Example – the Principles of Green Chemistry allow hydrogenation as long as the molecules are fully saturated (not trans-fats). That means we are allowed to use vegetable waxes in COSMOS (formerly EcoCert) products if they meet the requirements of the standard. But they are still synthetic. Another example is plain old Castile Soap: coconut is reacted with potassium hydroxide to make “potassium cocoate”. Clearly a “chemical” even when “made from organic” ingredients.

In summary, companies claim “All Natural” because they are certified to a natural standard but
they clearly list synthetic ingredients on their ingredient list.  This is confusing to the consumer. It also means the Brands don’t really understand the standard they are using. Sometimes it means the Brand may be sued by mean attorneys who give nice attorneys a bad name and harass sweet brand owners. (Okay – I’m defensive.)

Synthetics are not “bad” if they are made from renewable inputs using safe methods and resulting in safe chemicals.

If you have been threatened by one of these suits and need a referral, let us know.

* The 12 Principles of Green Chemistry defined by: Anastas, P. T.; Warner, J. C. Green Chemistry: Theory and Practice, Oxford University Press: New York, 1998

Mislabeling: The FDA and the The No-No Words

A lot of cosmetic brands seem to have a “No-No List” of ingredients. I think it is time for a list of “No-No” words – because, you know, FDA and “mislabeling”.

The basic thing you need to keep in mind is that unless you are selling a registered, approved DRUG, you may not any use words that promise a medical outcome. That is considered mislabeling and mislabeling is against the law. So – here is a partial list of “No-No” words:

  •    HealMislabeling
  •    Healing
  •    Anti-inflammatory
  •    Anti-microbial
  •    Anti-bacterial
  •    Cures
  •    Penetrates to (heal, sooth, etc.)
  •    Stimulates circulation …
  •    Treats
  •    Alleviates eczema, rosacea, scarring, acne, etc
  •    Improves circulation
  •    Minimizes
  •    Improves the skin’s immunity
  •    Boosts collagen
  •    Protects from UV Rays (this = sunblock – and must be registered with the FDA)
  •    Protects against infection
  •    Cellular regeneration

Oh, I could go on. What these all have in common is what the FDA calls a “structure-function claim”.  Structure = a body part (skin, muscle) and Function = changing the physiology of that body part. These sorts of claims = DRUGS and are seen is mislabeling by the FDA. The USDA-FDA makes a lot of money approving drugs so if you have not sent them a couple 100,000 dollars, you are probably not selling a drug.

Look at your website – are you making structure-function claims? If so – use that wonderful, free thesaurus on Google and fix it before you get a scary letter from the FDA. You can “change the appearance of”, you can “sooth the symptoms of” you can do all sorts of things, but no structure function claims! You do not want a letter from FDA accusing you of mislabeling.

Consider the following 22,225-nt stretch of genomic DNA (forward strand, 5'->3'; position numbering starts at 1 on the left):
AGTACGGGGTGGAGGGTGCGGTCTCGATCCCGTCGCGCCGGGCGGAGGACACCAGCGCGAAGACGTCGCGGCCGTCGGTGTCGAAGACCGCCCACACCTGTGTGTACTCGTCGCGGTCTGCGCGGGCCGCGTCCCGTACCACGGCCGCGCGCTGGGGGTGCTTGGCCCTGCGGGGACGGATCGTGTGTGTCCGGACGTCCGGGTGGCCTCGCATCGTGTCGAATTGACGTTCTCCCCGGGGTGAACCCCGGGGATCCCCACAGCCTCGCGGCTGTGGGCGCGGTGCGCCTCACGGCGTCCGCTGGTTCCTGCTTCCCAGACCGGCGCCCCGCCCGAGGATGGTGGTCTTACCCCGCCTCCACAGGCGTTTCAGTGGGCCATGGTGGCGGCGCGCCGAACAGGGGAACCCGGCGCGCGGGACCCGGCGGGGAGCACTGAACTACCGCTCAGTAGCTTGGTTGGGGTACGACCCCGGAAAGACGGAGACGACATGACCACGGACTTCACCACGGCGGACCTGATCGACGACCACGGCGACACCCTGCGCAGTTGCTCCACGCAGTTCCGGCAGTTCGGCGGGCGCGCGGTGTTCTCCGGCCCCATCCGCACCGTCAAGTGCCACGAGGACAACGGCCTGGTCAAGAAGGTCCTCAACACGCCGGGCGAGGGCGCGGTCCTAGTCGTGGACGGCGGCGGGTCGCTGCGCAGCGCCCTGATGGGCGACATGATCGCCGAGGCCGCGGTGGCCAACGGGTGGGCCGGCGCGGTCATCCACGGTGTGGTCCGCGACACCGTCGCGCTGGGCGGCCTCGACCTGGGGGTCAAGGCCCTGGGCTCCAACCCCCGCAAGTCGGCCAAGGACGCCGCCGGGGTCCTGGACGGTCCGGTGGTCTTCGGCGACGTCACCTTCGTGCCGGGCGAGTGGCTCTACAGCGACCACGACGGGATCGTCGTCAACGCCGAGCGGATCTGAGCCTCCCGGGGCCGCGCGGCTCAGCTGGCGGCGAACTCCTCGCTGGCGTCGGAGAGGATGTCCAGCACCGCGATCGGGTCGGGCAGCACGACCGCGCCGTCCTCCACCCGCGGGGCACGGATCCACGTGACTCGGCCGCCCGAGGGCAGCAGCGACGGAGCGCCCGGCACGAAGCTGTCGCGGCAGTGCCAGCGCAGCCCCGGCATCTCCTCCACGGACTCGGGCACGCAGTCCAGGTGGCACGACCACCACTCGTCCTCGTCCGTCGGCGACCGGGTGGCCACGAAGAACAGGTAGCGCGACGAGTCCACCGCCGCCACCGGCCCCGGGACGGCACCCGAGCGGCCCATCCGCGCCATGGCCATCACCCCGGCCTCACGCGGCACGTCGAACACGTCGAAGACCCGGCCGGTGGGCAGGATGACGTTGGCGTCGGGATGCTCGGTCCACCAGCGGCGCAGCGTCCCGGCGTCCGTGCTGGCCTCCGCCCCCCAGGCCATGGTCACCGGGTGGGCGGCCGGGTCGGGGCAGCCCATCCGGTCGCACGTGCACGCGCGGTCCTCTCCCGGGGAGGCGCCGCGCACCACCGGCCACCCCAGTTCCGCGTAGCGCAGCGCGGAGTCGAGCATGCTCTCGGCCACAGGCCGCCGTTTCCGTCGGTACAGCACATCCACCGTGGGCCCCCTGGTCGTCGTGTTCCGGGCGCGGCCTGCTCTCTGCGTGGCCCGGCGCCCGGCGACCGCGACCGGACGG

The organic and natural cosmetic industry needs to look good in the eyes of the law. We do not need big manufacturers telling the FDA that we should be heavily licensed or regulated. We need room to grow. Know the laws. Respect them. Do good work.

Hugs                   Resources:    Choose Your Words                          Link to FDA Article

 

3 Things to Know about Ingredient Quality

Organic Ingredient: Castor Oil
Castor Oil – I think it is beautiful!

You probably use a number of ingredient suppliers…

 

1 – When buying organic ingredients, always ask for a Specification from the supplier. This describes the physical and chemical characteristics of what you bought. Like: Color, Aroma, Form (liquid, solid, etc.), pH, and so on.

 

2 – Okay – you just received the ingredient shipment. You asked that it be sent with a C of A (Certificate of Analysis). This is the proof that the product meets the requirements described in the Specification. First, compare the C of A to the Spec. and make sure the C of A meets the description in the Spec. Now look at a small sample of the ingredient. Does it match the description on the Spec? See the example below.

 

3 – Small companies (us included) have neither a chemist nor the equipment in-house to test the product. If you compared the physical characteristics and they all passed, then you can trust the chemical characteristics EXCEPT: you should have a program that specifies that you send samples to a testing lab on some schedule.

 

Every other month we sent samples of at least 3 of our oils and other ingredients out for various types of tests. Since we sell oil, we like to know what the Peroxide Value is. This tells us if the oil is “stable” and not going rancid. We usually test the peroxide value and compare it to the Specification to assess the quality.

 

Sometimes we’ll send samples of our ingredients out to test for bacteria, yeast and mold. Although – oils do not support microbial growth so we’ve never had a positive.

 

You don’t need a full lab to assess quality. You need eyes, nose and commons sense and a written procedure to randomly test your ingredient quality at a reliable analytical lab.